Theft cases can range from petty and grand theft to commercial and residential burglary. The minor cases are often misdemeanor [...]
Rehabilitation Programs and Residential Treatment
Almost every criminal violation, misdemeanor or felony, has the potential for county jail or state prison penalties, respectively. However, depending on the circumstances of a case, there may be alternative forms of punishment that may be better suited to meet the needs of the client as well as the local community.
In DUI and drug possession cases, rehabilitation programs and/or residential treatment facilities not only deal with the immediate problems associated with addiction and substance abuse, but can also prevent further abuses in the future. More often than not, prosecutors and judges want such offenders to receive appropriate and meaningful treatment rather than simply serve time in county jail, or even state prison. In order to encourage this type of result, it is extremely important to start treatment as soon as possible.
The sooner a treatment program is started, the sooner a “track record” can be established. An offender’s sincerity and amenability to treatment can be crucial to getting the prosecutor’s agreement that treatment can be done in lieu of jail or, even state prison. Moreover, in certain types of drug possession cases, successful completion of a drug program can lead to a dismissal of the charges (even if the accused has prior drug convictions)!
For those who have committed criminal offenses, involving vandalism, hit & run, and certain theft cases, a civil compromise may be available to the accused. In these types of cases, if the alleged victim is compensated for their loss(es) and otherwise agree that they do not desire further criminal prosecution of the case, a judge can order that the case be dismissed. The extraordinary aspect of a civil compromise is that the judge’s order to dismiss can be made over the objection of the prosecutor.
Anger Management / Parenting Classes
In cases involving violence, such as assault & battery and domestic violence, the possible jail penalties may be significantly affected by early enrollment in an anger management program or domestic violence counseling. Even though these programs may be ultimately required as a part of probation, the fact that the client has already initiated counseling may place him/her in a stronger negotiating position. This is especially true when the client and his/her spouse (or significant other) are desirous of reconciling. Couples counseling may also be appropriate, subject to certain conditions and circumstances.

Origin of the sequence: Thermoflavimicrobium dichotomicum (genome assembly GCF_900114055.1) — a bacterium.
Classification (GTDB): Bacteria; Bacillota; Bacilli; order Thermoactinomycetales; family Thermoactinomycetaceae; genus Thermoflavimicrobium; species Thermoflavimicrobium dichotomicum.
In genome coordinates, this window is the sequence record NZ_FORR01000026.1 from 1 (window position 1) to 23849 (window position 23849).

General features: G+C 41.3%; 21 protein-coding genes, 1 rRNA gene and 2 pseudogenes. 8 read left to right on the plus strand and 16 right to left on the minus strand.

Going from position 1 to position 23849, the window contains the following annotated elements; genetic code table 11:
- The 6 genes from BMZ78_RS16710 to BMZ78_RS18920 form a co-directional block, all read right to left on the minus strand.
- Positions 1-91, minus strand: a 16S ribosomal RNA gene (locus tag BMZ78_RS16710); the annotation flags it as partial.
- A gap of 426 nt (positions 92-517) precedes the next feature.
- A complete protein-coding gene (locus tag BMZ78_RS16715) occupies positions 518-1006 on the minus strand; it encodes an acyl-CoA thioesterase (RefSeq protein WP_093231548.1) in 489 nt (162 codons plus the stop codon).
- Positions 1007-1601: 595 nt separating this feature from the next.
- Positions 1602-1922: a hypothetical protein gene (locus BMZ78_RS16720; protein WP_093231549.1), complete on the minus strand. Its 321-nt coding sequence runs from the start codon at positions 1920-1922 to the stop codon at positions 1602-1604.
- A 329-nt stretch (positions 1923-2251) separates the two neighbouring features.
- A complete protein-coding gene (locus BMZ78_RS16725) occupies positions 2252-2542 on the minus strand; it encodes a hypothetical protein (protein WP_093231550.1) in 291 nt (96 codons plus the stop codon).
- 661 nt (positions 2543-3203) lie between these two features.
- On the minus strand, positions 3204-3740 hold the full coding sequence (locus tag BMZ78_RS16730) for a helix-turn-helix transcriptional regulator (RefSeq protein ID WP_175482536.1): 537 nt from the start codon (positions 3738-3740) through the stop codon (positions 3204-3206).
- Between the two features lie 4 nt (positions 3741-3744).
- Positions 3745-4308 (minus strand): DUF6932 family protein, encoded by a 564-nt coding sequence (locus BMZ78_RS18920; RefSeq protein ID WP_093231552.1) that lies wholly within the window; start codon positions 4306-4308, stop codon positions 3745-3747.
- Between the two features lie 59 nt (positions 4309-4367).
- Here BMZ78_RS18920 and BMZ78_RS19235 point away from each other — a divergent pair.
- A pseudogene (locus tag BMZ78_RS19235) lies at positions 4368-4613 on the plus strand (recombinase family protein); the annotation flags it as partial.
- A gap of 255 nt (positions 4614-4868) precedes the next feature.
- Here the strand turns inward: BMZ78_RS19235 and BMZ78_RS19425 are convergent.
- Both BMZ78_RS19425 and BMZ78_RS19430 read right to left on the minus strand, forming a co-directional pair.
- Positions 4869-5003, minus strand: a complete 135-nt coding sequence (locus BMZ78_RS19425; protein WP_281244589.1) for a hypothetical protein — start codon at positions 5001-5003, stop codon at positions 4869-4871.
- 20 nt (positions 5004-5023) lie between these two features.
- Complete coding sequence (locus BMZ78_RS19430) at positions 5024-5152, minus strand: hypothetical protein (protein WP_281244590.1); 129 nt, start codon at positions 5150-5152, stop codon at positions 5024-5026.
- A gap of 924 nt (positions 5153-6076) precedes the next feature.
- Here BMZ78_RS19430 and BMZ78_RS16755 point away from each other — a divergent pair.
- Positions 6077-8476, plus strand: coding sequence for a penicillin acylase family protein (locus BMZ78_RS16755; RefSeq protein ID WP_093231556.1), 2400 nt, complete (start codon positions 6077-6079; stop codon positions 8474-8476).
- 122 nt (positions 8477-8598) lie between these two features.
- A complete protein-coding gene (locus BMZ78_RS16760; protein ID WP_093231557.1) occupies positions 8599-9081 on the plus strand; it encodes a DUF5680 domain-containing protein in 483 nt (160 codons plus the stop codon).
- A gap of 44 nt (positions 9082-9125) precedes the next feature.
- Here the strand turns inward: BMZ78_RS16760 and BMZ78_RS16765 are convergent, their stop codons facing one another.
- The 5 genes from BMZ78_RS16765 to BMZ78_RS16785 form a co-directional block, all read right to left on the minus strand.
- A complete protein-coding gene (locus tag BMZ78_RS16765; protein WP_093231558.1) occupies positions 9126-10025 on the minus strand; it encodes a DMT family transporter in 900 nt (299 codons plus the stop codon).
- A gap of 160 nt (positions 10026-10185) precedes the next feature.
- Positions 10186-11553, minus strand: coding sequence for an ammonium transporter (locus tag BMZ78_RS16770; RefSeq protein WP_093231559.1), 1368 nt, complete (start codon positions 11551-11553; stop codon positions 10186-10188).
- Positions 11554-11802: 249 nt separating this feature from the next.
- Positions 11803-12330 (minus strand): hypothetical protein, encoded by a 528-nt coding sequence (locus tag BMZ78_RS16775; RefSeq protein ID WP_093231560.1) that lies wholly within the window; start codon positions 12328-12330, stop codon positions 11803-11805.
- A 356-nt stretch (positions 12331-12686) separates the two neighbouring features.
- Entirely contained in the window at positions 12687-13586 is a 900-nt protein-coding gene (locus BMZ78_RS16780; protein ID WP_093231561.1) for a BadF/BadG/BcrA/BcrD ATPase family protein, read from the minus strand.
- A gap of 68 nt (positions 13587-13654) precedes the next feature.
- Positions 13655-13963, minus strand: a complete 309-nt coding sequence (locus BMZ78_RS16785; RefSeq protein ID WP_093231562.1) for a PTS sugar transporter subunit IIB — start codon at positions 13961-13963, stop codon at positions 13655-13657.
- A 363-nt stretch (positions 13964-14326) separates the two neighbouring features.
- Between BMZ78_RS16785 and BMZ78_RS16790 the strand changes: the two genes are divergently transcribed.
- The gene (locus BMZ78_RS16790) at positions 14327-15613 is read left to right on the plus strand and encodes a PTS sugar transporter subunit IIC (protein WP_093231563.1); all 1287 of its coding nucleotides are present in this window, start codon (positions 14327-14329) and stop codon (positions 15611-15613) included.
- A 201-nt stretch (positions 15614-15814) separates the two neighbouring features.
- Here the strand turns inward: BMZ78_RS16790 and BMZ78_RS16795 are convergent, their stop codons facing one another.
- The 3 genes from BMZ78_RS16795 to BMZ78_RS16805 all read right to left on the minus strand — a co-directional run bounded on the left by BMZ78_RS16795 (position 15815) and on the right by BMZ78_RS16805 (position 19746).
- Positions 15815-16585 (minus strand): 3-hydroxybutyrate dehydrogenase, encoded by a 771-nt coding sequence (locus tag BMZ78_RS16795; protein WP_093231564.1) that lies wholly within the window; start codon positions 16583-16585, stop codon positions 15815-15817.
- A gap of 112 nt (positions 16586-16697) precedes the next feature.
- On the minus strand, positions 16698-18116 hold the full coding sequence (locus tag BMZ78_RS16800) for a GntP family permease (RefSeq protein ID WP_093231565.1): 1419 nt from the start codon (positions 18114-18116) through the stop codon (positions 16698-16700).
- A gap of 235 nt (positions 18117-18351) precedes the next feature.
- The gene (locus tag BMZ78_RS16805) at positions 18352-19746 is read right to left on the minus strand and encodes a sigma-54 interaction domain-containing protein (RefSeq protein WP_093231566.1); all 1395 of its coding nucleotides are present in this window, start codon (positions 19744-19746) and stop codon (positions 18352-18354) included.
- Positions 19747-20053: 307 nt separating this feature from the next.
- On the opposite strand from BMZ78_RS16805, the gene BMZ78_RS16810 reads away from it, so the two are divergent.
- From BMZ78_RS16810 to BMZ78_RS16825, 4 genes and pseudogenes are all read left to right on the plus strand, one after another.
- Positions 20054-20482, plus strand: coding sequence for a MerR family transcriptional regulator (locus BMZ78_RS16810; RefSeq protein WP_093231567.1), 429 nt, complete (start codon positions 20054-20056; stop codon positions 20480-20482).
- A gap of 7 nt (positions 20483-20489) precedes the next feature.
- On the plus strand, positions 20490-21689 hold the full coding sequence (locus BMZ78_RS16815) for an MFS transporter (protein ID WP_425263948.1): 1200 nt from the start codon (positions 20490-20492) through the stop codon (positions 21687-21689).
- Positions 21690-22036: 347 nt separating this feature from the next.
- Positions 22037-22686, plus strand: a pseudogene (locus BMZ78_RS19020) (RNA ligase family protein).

For those charged with child endangerment or cruelty to a child, parenting classes may be an effective and appropriate alternative to spending time in custody. Because these types of offenses are given a great deal of review and attention in the criminal justice system, a well prepared report from a licensed therapist or counselor can be very effective in placing the incident into context (lack of criminal history of the client, the manner of discipline imposed by the parent or guardian, the behavior of the child, the ability of the parent to make appropriate changes in their own behavior/discipline styles, etc).
Such a report may provide further helpful/mitigating information to the prosecutor, who may be willing to revise a jail offer. The report should include a thoughtful and detailed treatment plan for the client.
In many juvenile matters, there are diversion-minded programs that may result in the dismissal of charges. One program is known as “informal supervision”. If the minor elects to do participate, he/she must serve six-months of informal probation while performing community service, attending and receiving acceptable grades in school, providing restitution, if any to the victim, as well as completing any other terms the judge may require. At the conclusion of the six-month term, and assuming the minor has successfully completed the terms of probation, the case will be dismissed.
In more serious cases, including certain felonies, there is another program similar to informal supervision above. Known as “deferred entry of judgment” (DEJ), this program requires the minor to serve a full year of probation and upon the successful conclusion of probation, the case will also be dismissed. This diversion program however, requires that the minor admit the charges in the petition (criminal complaint). Should the minor fail in DEJ, the court can impose sentence immediately.
In the City of Santa Clarita, there are two additional diversion programs, “Teen Court” and “Community Court”. Both are also designed to give first-time youthful offenders an opportunity to earn a dismissal of their criminal case.
A “pre-filing meeting” actually has very little to do with alternative sentencing because it is a proactive rather than reactive. A pre-filing works this way:
Before the prosecutor even makes a decision to file criminal charges, defense counsel requests a meeting with the prosecutor to present evidence or information that is otherwise unknown or unfamiliar to the prosecutor. The hope is that this information (in addition to or in contrast to the police report) may shed further light upon the circumstances of the alleged offense, and thereby cause the prosecutor to refrain from filing any charges.
The evidence or information presented to the prosecutor may include, but is not limited to eyewitness statements, private investigator reports, and photographs. In certain criminal cases, a pre-filing meeting can be very effective, especially when it prevents a client from suffering further stress and the risk associated with protracted litigation and/or trial.